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Multiple Endocrine Neoplasia Type 4


The CDKN1B gene is associated with autosomal dominant multiple endocrine neoplasia (MEN), type 4. (MEN4)

MEN4 is very similar to MEN1. For more information and recommendations, see the Multiple Endocrine Neoplasia Type 1 gene page.

At least eight mutations in the CDKN1B gene have been found to cause a relatively rare form of multiple endocrine neoplasia called type 4. Multiple endocrine neoplasia typically involves the development of tumors in two or more of the body's hormone-producing glands, called endocrine glands. These tumors can be noncancerous or cancerous. The most common endocrine glands affected in multiple endocrine neoplasia type 4 are the parathyroid glands and the pituitary gland, although additional endocrine glands and other organs can also be involved.

Clinical Features:

Hyperparathyroidism is the most common finding, followed by tumors of the pituitary gland, additional endocrine glands, and other organs.

  • Acromegaly
  • Pituitary adenoma
  • Parathyroid adenoma
  • Carcinoid tumors
  • Bronchial carcinoid
  • Renal angiomyolipoma
  • Pancreatic neuroendocrine tumors (pNETs)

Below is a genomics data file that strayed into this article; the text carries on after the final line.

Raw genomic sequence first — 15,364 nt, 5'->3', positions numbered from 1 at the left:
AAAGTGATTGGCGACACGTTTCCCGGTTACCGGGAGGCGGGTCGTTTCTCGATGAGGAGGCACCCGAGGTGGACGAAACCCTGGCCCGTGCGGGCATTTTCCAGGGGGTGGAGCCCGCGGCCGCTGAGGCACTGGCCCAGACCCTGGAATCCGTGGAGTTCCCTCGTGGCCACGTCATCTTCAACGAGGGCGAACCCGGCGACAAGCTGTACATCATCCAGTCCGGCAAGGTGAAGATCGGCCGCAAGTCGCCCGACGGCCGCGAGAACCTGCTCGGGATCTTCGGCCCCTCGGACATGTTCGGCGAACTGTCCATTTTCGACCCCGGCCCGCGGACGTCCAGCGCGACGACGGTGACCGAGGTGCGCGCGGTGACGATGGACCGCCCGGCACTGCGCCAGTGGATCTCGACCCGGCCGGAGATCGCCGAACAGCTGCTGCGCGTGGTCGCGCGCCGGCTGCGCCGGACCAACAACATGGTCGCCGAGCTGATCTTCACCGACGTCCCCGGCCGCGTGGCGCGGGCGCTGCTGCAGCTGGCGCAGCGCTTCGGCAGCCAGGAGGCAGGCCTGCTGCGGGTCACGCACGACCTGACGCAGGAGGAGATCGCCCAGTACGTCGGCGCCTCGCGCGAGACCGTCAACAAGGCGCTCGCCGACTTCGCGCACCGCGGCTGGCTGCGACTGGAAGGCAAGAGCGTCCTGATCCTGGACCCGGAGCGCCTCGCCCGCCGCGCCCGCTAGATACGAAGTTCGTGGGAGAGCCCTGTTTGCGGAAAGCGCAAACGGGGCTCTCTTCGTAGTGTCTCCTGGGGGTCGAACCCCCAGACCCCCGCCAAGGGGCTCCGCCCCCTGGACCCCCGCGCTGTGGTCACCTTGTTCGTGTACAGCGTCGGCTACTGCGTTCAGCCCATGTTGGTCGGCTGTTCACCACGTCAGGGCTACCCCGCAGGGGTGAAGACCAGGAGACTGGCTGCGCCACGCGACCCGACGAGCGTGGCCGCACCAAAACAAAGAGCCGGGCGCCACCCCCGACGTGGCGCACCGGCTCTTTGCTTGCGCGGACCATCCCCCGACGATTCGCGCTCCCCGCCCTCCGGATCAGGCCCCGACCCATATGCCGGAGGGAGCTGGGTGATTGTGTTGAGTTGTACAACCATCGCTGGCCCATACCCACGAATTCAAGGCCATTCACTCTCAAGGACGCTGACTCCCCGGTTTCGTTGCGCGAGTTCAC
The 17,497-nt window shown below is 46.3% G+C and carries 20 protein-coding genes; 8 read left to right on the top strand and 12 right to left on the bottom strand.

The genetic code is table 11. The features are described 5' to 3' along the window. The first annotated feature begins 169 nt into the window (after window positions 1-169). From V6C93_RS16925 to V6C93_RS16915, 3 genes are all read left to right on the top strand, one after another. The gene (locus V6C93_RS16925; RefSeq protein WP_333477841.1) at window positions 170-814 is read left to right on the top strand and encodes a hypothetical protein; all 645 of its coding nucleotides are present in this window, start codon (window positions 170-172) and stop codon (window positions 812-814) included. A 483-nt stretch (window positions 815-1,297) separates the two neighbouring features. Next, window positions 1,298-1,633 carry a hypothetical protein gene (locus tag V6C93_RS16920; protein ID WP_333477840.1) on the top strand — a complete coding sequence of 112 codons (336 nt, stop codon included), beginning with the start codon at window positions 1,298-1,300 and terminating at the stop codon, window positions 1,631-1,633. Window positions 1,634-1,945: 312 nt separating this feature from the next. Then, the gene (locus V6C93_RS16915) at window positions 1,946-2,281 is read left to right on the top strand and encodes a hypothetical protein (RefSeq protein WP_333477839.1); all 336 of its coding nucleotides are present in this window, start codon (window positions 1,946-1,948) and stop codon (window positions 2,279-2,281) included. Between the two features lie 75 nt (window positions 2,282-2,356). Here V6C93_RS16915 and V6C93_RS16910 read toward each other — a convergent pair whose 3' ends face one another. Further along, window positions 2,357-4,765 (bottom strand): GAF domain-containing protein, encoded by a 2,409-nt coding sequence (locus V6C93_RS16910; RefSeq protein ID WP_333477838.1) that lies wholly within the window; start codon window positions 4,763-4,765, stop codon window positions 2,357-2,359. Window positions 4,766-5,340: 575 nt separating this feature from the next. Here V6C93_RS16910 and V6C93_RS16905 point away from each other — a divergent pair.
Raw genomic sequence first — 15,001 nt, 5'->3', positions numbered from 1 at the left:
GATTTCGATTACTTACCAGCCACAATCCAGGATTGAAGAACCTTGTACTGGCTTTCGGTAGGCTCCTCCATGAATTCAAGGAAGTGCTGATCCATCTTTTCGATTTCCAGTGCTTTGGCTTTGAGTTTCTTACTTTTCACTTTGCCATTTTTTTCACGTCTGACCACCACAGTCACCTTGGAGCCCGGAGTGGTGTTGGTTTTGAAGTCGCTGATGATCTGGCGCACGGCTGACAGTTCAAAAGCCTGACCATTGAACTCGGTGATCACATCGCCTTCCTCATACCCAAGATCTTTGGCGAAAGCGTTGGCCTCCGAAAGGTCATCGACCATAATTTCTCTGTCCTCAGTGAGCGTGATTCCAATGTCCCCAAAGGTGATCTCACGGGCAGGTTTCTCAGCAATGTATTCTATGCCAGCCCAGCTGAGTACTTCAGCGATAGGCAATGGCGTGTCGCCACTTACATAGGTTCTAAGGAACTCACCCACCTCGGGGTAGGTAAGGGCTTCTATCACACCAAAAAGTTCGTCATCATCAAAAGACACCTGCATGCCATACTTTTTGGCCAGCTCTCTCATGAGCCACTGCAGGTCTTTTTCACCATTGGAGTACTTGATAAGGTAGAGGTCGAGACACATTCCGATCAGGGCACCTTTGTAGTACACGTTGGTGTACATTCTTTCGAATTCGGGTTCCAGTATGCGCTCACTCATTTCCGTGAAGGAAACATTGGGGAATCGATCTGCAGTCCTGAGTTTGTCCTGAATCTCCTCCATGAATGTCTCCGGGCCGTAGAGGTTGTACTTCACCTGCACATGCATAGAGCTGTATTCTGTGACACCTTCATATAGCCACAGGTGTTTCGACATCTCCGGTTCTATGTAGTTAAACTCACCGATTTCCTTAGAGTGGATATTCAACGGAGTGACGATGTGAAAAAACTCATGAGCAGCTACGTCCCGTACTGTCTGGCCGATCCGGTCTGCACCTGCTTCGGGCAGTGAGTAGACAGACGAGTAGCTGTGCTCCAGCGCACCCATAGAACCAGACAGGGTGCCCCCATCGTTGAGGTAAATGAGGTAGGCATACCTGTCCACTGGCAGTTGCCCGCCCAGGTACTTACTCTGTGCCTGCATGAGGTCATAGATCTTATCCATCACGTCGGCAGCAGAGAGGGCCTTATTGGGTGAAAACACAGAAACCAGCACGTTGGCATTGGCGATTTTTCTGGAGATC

• Papillary thyroid cancer
  • Neuroendocrine cervical carcinoma
Tumors in these glands can lead to the overproduction of hormones.
Tumors usually onset in adulthood and show variable manifestations.
Hyperparathyroidism disrupts the normal balance of calcium in the blood, which can lead to:
  • kidney stones
  • thinning of bones
  • nausea and vomiting
  • high blood pressure (hypertension)
  • weakness
  • fatigue

Most of the CDKN1B gene mutations that cause multiple endocrine neoplasia type 4 change single protein building blocks (amino acids) in the p27 protein. Some mutations impair the protein's ability to interact with regulatory proteins, while others lead to the production of an unstable version of p27 that is quickly broken down. Still other mutations prevent p27 from moving from the cytoplasm into the nucleus. All of these mutations reduce the amount of functional p27 that is available in the nucleus to regulate the cell cycle. Cells with a shortage of functional p27 can divide too quickly or in an uncontrolled way, forming a tumor. It is unclear why these tumors occur primarily in endocrine glands; studies suggest that certain endocrine cells may be particularly dependent on the p27 protein to control cell division.

The Normal Gene Function:

The CDKN1B gene provides instructions for making a protein called p27. This protein is found in cells and tissues throughout the body. Within cells, p27 is located primarily in the nucleus, where it plays a critical role in controlling cell growth and division. It helps regulate the cell cycle, which is the cell's way of replicating itself in an organized, step-by-step fashion. Specifically, p27 normally blocks cells from entering the phase of the cell cycle when DNA is copied (replicated) in preparation for cell division. By blocking cell cycle progression, p27 prevents cells from dividing too quickly or at the wrong time. Based on this function, p27 is described as a tumor suppressor protein. Studies suggest that p27 is also involved in controlling cell differentiation, which is the process by which cells mature to carry out specific functions.